BAGHDAD — Insurgents wearing military uniforms stormed Iraq's central bank Sunday during an apparent robbery attempt, battling security forces in a three-hour standoff after bombs exploded nearby in a coordinated daylight attack that left as many as 26 people dead.
The assault on Iraq's top financial institution stoked fears that insurgents are taking advantage of political deadlock after inconclusive March 7 national elections to try to derail security gains as the United States prepares to withdraw its forces by the end of next year.
The 325-member Parliament was due to convene today, but analysts have said agreement on a new government could still be months away.
An Iraqi military spokesman, Maj. Gen. Qassim al-Moussawi, blamed the attack on al-Qaida in Iraq but said no money had been stolen from the bank, which holds gold deposits as well as U.S. and Iraqi currency.
The violence began with the bombings, although there were conflicting reports about the number and nature of the blasts.
The first bomb went off on the road near an electrical generator, Moussawi said. Insurgents wearing army uniforms then tried to enter the bank through two entrances, exchanging gunfire with the guards.
He said three suicide bombers detonated explosives vests at the main entrance of the bank, while two other militants were killed by security forces at the second gate.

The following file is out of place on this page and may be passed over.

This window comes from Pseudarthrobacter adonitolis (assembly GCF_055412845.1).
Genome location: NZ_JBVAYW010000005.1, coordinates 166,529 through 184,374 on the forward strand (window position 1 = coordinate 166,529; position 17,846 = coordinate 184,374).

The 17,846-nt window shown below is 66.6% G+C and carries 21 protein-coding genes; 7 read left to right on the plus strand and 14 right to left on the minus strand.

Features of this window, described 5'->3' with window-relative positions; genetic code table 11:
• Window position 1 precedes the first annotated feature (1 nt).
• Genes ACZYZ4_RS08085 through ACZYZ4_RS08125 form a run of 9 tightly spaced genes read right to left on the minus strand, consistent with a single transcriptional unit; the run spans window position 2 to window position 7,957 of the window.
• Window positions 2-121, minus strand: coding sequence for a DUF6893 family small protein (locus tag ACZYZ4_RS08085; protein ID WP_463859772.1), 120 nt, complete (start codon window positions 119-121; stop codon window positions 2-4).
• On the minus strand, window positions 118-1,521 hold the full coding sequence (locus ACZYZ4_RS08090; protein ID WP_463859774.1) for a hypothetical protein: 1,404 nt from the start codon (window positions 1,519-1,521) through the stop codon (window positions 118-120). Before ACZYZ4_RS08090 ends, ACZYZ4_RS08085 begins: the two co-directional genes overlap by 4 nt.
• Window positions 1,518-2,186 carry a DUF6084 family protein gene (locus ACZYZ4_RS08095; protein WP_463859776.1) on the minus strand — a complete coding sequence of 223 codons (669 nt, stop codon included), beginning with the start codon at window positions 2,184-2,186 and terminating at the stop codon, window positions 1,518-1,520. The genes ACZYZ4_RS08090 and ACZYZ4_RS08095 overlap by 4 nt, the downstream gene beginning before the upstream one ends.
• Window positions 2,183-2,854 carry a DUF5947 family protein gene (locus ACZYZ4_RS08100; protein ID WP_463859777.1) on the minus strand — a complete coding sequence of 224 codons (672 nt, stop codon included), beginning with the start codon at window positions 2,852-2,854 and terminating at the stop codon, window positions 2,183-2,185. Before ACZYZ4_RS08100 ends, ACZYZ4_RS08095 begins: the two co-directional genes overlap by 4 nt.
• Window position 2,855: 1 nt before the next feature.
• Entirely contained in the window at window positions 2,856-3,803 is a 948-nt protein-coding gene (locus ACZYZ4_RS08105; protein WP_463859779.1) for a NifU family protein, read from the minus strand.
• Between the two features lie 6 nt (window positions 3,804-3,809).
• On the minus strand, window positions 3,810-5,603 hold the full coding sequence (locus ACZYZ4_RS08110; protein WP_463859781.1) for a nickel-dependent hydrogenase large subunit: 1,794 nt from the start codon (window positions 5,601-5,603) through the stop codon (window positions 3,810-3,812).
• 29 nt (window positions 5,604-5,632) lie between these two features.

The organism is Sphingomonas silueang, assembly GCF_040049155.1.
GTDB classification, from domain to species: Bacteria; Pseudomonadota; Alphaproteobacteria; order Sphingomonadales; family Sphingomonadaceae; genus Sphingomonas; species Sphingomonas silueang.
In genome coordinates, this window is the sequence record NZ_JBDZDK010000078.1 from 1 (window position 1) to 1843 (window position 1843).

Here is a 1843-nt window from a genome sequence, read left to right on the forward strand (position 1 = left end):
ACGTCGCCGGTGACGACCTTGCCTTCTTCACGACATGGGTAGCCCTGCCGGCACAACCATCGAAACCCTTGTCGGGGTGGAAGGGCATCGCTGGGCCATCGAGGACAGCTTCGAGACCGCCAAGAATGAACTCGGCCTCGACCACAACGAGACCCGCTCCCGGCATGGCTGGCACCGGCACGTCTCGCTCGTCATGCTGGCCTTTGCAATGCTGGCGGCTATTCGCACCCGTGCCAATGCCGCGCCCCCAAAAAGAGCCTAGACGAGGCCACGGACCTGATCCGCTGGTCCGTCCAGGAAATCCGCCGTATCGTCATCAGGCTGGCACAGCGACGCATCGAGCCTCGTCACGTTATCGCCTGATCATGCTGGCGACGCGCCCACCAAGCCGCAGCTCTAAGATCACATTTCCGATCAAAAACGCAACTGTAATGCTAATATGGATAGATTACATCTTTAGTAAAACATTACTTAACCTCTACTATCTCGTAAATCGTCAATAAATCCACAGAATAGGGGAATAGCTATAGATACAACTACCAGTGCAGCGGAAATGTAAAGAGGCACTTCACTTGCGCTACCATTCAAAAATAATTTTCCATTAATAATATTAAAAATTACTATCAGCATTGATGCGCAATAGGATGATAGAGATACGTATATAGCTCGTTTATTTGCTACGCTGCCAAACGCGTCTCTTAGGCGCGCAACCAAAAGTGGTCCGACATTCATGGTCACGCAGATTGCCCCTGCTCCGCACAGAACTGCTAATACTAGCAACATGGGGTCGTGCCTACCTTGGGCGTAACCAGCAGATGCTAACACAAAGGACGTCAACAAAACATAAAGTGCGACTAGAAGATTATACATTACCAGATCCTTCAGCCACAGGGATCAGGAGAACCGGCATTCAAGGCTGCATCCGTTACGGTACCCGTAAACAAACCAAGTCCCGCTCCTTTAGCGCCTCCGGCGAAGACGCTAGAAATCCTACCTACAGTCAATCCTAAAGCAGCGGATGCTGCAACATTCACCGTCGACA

Iraqi security forces then stormed the building, prompting a standoff that lasted at least three hours, according Moussawi.
An unknown number of attackers reached a higher floor and set fire to documents and may have escaped by blending in with the bank employees, he added, saying the motive appeared to be to steal the bank's deposits, then blow up the building.
Local police officers said a bomb in a parked car also exploded about 900 yards from the bank.
Police and hospital officials put the casualty toll at 26 dead and more than 60 wounded.
Violent robberies that bear some of the hallmarks of politically motivated attacks have been on the rise in Iraq, as sectarian violence ebbs. Officials have attributed at least some to cash-strapped militants trying to raise money for their operations.
But Sunday's attack appeared also to have a political motive as insurgents led by al-Qaida in Iraq seek to undermine confidence in the U.S.-backed government and other state institutions.